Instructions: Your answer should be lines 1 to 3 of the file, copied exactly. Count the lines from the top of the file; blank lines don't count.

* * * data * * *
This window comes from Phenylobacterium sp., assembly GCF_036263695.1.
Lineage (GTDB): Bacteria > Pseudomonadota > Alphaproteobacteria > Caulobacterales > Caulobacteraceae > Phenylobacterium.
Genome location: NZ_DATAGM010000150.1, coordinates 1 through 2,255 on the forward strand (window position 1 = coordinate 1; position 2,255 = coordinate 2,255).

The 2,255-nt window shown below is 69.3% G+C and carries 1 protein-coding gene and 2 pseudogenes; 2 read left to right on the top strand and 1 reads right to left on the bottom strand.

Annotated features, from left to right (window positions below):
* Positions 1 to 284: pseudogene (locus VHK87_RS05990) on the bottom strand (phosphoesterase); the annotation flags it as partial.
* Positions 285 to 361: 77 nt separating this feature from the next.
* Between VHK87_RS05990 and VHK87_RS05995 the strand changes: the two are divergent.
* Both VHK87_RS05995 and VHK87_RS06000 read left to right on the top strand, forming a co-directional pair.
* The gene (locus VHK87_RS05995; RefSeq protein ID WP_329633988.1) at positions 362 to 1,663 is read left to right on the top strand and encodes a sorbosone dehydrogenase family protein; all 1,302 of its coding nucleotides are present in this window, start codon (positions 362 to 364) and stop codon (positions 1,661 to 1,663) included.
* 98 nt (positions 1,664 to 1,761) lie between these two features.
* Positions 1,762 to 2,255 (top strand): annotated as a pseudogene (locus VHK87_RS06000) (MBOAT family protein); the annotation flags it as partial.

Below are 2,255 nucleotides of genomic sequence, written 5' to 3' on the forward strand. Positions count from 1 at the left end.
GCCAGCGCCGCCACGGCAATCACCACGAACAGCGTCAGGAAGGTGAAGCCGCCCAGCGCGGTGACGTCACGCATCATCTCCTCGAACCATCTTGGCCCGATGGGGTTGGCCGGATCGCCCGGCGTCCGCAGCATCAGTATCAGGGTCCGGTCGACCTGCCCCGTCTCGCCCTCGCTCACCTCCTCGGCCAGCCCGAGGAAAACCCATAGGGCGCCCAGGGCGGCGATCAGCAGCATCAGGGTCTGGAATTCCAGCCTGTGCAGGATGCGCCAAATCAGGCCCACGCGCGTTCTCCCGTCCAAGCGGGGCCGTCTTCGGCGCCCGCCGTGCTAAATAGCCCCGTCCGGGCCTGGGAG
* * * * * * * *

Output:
This window comes from Phenylobacterium sp., assembly GCF_036263695.1.
Lineage (GTDB): Bacteria > Pseudomonadota > Alphaproteobacteria > Caulobacterales > Caulobacteraceae > Phenylobacterium.
Genome location: NZ_DATAGM010000150.1, coordinates 1 through 2,255 on the forward strand (window position 1 = coordinate 1; position 2,255 = coordinate 2,255).